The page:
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Old 07-25-2009, 09:43 AM
 
Location: Pawnee Nation
7,525 posts, read 14,540,277 times
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There are three methods used to determine land value for residential properties. The first is sales comparison where you find a tract nearby that recently sold that has similar amenities (view, access to the community, topography, etc). This method comes with substantial problems as no two tracts are identical......but if both are in the same or similar subdivision, are similar in size, and there are sales that support a value, it can be done.

The second is the allocation method where you allocate a percentage of the total value to the land. Frequently this is the best method in older subdivisions where there have been no sales of vacant land in years.

The final method (there are other methods, but they are all income based) is extraction. This is where you calculate the cost to build the improvements, subtract it from the total value with the remainder the value of the land.

I recently did a review on an appraisal where the subject was a new lot in a new subdivision valued at $28,000 for a 9,500 foot lot. A 6,500 foot lot was valued (through allocation) at $16,000 as was a 5,500 foot lot. but a 30,000 foot lot was valued at $14,000.

In trying to understand the differences, we have to look at who the typical buyer is in that neighborhood, how the land is shaped, and what is it's highest and best use. What we call disaggregation is the process of identifying the typical buyer. So lets look at the houses being sold and see what kind of buyer is spending their money for those houses. The houses are all brick and vinyl sided, on small lots and minimal amenities. A purchaser of these houses does not have a lot of money (price range is between $120k-$150K), they are looking for low maintenance, and do not have a present interest in large gardens, livestock, etc. The most they will use their back yard for is for a playground for their kids or to barbecue and entertain. Chances are, if they put a pool in, it will above ground. In driving around you see a lot of boats parked in the driveways, some campers, several small "sports" type cars.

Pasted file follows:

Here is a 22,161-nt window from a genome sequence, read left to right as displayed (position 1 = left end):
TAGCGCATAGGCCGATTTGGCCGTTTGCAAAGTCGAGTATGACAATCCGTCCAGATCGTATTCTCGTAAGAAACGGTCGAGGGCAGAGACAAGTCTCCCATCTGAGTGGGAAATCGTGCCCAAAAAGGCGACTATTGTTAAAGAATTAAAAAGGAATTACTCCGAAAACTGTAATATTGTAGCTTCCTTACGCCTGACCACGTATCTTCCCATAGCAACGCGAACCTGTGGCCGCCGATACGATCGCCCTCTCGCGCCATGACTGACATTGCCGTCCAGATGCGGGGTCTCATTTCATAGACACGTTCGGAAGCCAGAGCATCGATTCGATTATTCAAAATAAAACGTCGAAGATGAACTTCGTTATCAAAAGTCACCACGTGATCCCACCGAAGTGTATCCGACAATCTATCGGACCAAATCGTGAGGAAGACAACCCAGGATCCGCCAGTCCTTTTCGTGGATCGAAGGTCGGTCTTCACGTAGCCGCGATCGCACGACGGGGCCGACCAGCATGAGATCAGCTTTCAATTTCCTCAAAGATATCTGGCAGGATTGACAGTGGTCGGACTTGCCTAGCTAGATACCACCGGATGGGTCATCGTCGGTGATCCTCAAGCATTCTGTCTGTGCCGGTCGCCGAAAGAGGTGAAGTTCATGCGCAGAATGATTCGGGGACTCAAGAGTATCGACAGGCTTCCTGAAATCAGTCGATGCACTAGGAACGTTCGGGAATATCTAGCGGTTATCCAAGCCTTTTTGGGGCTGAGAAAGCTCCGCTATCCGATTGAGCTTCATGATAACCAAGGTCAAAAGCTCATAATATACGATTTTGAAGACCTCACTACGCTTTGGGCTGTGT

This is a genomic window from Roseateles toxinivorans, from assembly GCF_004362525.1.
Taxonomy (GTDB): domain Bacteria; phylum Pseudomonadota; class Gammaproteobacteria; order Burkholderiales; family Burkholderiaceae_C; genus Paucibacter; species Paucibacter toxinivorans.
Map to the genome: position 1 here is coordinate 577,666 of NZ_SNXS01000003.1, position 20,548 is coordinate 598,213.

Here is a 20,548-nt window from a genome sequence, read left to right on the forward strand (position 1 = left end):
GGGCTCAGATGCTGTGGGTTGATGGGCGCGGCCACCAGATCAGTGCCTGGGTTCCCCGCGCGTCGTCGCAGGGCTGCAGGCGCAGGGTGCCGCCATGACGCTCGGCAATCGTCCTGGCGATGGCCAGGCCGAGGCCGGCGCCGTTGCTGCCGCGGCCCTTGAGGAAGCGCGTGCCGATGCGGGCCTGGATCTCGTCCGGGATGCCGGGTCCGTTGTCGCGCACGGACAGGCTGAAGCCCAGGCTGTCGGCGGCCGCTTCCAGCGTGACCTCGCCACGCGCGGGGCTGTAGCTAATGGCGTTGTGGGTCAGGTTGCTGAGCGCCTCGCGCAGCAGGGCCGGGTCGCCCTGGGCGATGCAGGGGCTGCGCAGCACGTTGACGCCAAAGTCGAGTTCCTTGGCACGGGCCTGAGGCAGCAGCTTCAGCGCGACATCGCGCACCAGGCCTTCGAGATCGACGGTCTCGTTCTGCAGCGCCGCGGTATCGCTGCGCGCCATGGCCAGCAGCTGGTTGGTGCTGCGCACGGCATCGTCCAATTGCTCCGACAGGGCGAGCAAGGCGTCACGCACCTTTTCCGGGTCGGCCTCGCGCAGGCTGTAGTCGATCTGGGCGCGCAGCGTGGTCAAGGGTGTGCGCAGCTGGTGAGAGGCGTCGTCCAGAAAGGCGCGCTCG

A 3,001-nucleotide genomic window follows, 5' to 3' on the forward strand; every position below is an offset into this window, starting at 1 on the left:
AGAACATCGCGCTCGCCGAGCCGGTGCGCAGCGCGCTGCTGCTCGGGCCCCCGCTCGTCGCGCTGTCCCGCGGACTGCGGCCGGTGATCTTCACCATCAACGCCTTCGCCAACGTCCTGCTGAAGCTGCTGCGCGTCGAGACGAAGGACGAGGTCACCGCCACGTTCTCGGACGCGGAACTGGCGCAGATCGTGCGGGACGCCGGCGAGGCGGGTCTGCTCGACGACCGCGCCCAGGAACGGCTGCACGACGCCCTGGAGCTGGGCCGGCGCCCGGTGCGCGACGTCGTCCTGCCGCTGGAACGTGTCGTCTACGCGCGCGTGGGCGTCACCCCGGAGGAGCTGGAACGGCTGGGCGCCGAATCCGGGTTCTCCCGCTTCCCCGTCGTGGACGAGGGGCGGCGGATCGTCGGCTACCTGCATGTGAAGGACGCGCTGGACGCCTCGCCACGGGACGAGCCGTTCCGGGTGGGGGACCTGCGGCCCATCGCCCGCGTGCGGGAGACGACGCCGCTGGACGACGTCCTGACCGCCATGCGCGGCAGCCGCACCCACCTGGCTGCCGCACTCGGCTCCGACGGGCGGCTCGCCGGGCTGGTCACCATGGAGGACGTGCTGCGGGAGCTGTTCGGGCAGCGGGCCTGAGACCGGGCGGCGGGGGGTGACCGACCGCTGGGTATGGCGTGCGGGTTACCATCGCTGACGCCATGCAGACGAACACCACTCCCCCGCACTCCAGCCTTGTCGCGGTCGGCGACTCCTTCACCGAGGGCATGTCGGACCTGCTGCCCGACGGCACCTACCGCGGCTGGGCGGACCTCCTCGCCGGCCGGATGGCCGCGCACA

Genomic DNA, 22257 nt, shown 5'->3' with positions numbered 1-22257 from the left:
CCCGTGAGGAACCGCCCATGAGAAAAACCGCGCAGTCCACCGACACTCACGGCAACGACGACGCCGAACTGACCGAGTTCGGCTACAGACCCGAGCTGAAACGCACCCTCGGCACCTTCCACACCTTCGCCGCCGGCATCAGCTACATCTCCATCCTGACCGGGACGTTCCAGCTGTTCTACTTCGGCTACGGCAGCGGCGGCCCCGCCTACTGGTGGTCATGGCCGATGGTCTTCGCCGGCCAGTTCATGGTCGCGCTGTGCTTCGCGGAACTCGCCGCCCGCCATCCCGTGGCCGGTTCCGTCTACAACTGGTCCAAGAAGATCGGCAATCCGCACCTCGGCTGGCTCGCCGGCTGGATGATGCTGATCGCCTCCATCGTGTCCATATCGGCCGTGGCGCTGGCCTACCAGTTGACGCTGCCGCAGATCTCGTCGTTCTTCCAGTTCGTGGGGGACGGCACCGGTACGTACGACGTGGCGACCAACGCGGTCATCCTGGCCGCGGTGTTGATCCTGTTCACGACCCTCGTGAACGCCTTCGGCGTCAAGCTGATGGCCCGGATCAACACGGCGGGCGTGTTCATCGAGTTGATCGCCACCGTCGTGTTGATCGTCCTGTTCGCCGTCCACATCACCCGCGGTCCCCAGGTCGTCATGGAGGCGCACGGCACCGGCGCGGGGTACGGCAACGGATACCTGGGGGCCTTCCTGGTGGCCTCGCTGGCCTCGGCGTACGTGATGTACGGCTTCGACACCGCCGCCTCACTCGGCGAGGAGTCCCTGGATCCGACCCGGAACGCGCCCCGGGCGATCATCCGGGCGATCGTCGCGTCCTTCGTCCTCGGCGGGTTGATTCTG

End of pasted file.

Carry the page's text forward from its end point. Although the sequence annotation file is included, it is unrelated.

In looking at the tract that was 30,000 sf, I saw that it was a long narrow lot, without any real use for the back yard other than, perhaps, a large garden. Otherwise all it is is a place to spend your Saturdays mowing. That makes the land excess, not surplus. (Excess land is land that cannot be converted to usable land and is just more of the same; surplus is land that can be converted to another use such as another lot)

Why are the other two lots only worth $16,000 while the subject is being sold at $28,000? I think it has to do with the age of the lots, the upkeep of the neighborhoods themselves, and the marketing of the new lots.

What ever the reason for the discrepancy in values square footage was NOT a factor. When developing a value estimate for a tract, you must look at not just size (actually, except in commercial environments size is pretty much irrelevant), but location, externalities like the proximity to schools, employment, police and fire protection, churches, and shopping......but most of all, the expectations of the typical buyer. Those factors are far more important than size.